The state Health Department has fined the operators of two Big Island teen treatment facilities $13,300, and ordered them to close down because they were run without proper licenses.
The department’s Office of Health Care and Assurance issued a notice of violation and order to Christopher Kaiser, Michael McKinney, Suzanne McKinney and Mark Agosto of Pacific Quest Corp. for running the two illegal facilities — one at 15-1973 4th Ave. and the other 15-1736 22nd Ave. — in Keaau.
Kaiser is the co-founder of the company, while Michael McKinney serves as president, Suzanne McKinney as vice president, and Agosto as treasurer, according to the department.
“We cannot stress the importance for families to research licensed special treatment facilities or therapeutic living programs for their loved ones in need of care,” said Keith Ridley, OHCA chief, in a news release. “If they are uncertain whether the facility is licensed or suspect unusual activity, they should contact the Department of Health.”
On its website, Pacific Quest describes itself as program serving struggling teens ages 13 to 17 with a unique, wilderness therapy program by offering a “holistic approach to health and wellness.” In addition to starting a whole foods diet, participants engage in daily exercise and organic gardening to learn life skills.
OHCA said it made an unannounced visit to the two facilities in response to complaints.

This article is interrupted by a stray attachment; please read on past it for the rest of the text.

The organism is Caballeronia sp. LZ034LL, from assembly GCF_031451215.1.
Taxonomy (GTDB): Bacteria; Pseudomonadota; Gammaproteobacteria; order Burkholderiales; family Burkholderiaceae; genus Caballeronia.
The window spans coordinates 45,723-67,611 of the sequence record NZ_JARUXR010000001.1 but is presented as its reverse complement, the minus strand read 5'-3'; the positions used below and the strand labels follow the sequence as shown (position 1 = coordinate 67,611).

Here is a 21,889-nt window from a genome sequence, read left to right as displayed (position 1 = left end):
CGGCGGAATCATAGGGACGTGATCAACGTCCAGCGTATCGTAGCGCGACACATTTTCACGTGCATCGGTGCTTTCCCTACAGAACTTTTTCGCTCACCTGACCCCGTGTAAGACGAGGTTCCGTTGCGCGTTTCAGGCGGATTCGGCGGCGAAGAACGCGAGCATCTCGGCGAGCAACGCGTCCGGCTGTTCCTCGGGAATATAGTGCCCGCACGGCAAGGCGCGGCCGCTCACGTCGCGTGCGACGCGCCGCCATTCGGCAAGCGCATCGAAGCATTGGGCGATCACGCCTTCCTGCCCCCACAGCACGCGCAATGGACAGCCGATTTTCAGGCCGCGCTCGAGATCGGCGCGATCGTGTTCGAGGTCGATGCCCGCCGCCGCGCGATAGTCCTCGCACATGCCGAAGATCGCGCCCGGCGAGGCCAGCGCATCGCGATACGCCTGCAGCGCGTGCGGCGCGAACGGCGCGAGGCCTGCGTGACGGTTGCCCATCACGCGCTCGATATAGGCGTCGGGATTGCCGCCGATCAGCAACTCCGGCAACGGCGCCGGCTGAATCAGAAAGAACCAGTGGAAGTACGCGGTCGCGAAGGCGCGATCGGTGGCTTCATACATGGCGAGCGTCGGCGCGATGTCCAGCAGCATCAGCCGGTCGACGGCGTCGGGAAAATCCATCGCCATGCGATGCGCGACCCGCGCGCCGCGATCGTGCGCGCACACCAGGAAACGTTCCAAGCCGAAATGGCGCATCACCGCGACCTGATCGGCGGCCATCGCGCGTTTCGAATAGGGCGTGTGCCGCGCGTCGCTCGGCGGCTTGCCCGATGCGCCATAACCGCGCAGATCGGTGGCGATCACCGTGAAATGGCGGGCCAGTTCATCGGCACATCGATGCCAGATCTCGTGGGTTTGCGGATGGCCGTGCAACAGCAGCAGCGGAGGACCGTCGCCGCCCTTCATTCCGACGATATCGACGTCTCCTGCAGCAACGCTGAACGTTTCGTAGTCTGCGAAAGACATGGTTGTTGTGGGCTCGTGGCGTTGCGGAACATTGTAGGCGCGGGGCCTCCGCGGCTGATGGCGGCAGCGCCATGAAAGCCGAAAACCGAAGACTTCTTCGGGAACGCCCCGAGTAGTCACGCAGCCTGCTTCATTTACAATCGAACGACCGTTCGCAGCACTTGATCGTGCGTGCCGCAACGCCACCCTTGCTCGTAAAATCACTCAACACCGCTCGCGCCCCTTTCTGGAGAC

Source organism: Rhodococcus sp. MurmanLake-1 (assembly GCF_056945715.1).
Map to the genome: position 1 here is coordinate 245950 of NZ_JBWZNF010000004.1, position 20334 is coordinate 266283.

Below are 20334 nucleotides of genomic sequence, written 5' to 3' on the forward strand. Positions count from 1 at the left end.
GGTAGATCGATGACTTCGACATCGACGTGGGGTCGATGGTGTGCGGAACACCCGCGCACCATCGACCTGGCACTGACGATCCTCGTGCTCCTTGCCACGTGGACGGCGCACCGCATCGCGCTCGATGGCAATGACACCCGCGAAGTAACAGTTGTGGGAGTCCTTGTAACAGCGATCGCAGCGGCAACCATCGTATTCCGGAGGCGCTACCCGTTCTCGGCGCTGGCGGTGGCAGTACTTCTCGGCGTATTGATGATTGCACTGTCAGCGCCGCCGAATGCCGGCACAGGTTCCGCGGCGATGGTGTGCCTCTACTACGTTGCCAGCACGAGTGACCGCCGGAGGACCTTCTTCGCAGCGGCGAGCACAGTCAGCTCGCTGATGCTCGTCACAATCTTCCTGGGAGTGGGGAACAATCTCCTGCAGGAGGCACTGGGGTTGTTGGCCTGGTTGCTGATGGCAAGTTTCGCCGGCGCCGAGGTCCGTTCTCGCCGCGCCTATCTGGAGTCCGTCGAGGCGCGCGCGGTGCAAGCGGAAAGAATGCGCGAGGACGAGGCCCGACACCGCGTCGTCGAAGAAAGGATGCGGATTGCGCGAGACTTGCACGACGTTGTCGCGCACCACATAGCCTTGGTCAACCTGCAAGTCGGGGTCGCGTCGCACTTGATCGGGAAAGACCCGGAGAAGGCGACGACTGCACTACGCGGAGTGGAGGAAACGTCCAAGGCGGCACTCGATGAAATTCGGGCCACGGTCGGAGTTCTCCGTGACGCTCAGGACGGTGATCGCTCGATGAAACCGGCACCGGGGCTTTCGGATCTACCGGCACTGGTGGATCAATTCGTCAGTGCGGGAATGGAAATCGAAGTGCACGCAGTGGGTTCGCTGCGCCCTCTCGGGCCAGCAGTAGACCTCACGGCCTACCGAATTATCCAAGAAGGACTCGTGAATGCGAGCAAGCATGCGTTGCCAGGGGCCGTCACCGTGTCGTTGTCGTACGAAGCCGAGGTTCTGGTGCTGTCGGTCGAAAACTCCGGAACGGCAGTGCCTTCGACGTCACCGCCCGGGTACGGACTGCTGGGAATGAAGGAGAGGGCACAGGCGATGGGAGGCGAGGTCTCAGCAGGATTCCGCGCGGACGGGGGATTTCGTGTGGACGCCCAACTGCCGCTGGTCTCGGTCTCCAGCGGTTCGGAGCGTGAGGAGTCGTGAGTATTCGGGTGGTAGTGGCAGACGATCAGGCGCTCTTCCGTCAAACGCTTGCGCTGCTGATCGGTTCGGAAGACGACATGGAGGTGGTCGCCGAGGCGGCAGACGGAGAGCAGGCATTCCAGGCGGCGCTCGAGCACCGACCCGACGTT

Upon investigation, it determined that Pacific Quest Corp. was operating the special treatment facilities, or therapeutic living programs, for young adults, illegally.
A special treatment facility provides a therapeutic residential program for the care, diagnosis, treatment or rehabilitation of socially or emotionally distressed persons, mentally ill persons, those suffering from substance abuse, and developmentally disabled persons.
A therapeutic living program offers a supervised living arrangement with mental health and substance abuse services or supportive services to those transitioning to independent living.
Neither facility had valid licenses issued by OHCA.
The state Health Department said Pacific Quest Corp. must also comply with the following:
>> Transfer or discharge all residents to a licensed special treatment facility or therapeutic living program or their legal guardian within seven calendar days of receipt of the notice;
>> Notify OHCA in writing within one calendar day that the illegal facilities identified above have ceased operations , and have safely transfered all residents to licensed facilities or legal guardians, plus provide their names and addresses.
>> Pay a $13,300 fine, which is based on a penalty of $100 for each day of unlicensed operation from Aug. 27, 2019 to Jan. 17, 2020, or a total of 133 days. The transfer or discharge date is seven calendar days from the date of the receipt of notice.
>> Disclose the location of any other special treatment facility or therapeutic living program operated by Pacific Quest Corp. or any other entity, agency, or organization owned, managed, or operated in the same manner as 15-1973 4th Avenue and 15-1736 22nd Avenue in Keeau, plus cease their operations.
Under state law, Pacific Quest can request a hearing to contest the notice within 20 days.